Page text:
I feel so frustrated

Discussion in 'Preschool' started by Marie1992, Sep 22, 2017.

  1. Marie1992

    Marie1992 New Member

    Joined:
    Sep 22, 2017
    Messages:
    2
    Likes Received:
    1

    Sep 22, 2017

    Today was stressful. I have a student in my preschool class, I'll call her Jill, who is very troublesome and can be violent with with the other students. She was born addicted to drugs and is being raised by her grandmother. No discipline techniques i have used work. So far 4 mothers have come to me to say that their child has a bruise and was told that Jill did it. I have seen her hit other students, yell in their faces, and spit at them. Today it was recommend by my title 1 coordinator and the special ed director that Jill should be referred for special education services. Her behavior is causing her education to be compromised. I called Jill's grandmother and she was all for it. However, when I mentioned it to my principal, he completely denied the idea and told me "it wouldn't help" and he doesn't want to see it done. when I have discussed Jill to him in the past he tells me "she is just a kid." I agree with that to a point but I also have other students that are getting hurt and are afraid to come to school. When I said special ed has been recommended he drilled me with questions like "how would it help?" "What do you think would be done?" He sounded condescending like it was my fault she is causing trouble and even mentioning special education was ridiculous. I have tried so many things andjust feel like she needs more help by people who specialize in kids like her. He then proceeded to tell me pre k in not mandatory and he will ask the grandmother to not send Jill back. I feel like hewent from 0 to 100 because he didn't even give special ed a try. I feel guilty like it's my fault she has been kicked out even though I tried so hard and communicated with the grandmother letting her know what's happening. I feel bad for Jill because she has such a hard life and I feel like the school just gave up on her.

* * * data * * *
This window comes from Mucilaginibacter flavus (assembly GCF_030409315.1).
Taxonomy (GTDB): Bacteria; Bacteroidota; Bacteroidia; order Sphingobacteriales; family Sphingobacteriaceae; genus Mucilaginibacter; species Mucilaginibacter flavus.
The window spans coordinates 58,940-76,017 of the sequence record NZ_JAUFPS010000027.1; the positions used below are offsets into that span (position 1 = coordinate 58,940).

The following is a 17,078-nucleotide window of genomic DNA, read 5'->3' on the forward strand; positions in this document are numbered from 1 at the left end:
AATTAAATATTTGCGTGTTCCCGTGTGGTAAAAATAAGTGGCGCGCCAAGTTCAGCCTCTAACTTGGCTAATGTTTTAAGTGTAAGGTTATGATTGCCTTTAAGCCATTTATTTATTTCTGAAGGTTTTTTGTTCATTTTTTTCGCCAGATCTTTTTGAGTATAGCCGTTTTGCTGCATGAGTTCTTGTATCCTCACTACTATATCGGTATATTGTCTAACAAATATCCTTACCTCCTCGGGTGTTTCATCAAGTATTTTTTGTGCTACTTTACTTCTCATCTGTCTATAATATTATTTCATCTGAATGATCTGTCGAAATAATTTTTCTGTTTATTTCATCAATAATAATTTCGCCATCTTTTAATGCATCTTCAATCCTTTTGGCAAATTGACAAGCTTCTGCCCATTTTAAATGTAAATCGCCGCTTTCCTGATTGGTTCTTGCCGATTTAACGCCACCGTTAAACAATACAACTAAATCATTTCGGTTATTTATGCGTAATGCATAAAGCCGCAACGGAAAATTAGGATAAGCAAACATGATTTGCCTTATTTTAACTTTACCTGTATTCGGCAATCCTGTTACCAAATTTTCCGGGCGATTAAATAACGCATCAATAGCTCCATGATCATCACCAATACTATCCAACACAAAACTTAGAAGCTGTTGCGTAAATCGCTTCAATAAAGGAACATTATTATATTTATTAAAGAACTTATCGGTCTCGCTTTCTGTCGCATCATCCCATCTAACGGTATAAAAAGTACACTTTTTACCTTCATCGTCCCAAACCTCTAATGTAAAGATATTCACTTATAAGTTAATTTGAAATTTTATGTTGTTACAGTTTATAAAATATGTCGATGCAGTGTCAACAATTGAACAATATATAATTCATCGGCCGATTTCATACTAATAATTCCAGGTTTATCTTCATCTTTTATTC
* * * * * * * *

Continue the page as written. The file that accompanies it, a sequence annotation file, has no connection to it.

AlwaysAttend likes this.
  2.  
  3. AlwaysAttend

    AlwaysAttend Fanatic

    Joined:
    Apr 24, 2012
    Messages:
    2,855
    Likes Received:
    623

    Sep 23, 2017

    It sounds like he didn't want to deal with a SPED classification and changing schedules around because he knows this one kid will throw everything off. Therefore, he'll try to bully grandma into pulling her. He sounds like a terrible human. $10 says he's planning to bail before next year.
     
    Marie1992 likes this.
  4. a2z

    a2z Maven

    Joined:
    Sep 16, 2010
    Messages:
    5,761
    Likes Received:
    1,684

    Sep 23, 2017

    Our early intervention services for those children 5 or under is done through the county, not the public school. It does sound like P wants to just get rid of the problem for now. Check with your state to see how early intervention is done. Grandma may be able to start the process outside of school. School attendance is not a requirement for early intervention services. I wonder why the girl hasn't received these services already.

    If social services is involved because Grandma is raising the kids, she may be able to utilize their expertise to get the child the help she needs. I'm sure this behavior is beyond the school day.

    Document what has happened. This is not our fault. You are doing what you are legally supposed to do.
     
    bella84 and Marie1992 like this.
  5. vickilyn

    vickilyn Magnifico

    Joined:
    Jul 19, 2014
    Messages:
    9,834
    Likes Received:
    2,450

    Sep 23, 2017

    In NJ, at age 3, a student who is identified with special needs through early intervention is under the supervision of the public school district where they reside. Grandma needs to request evaluation in writing directly to the Child Study Team. That will make the request official, and take it out of the hands of the principal. Obviously he doesn't want her classified - she will almost certainly have to go to school out of district. ($$$)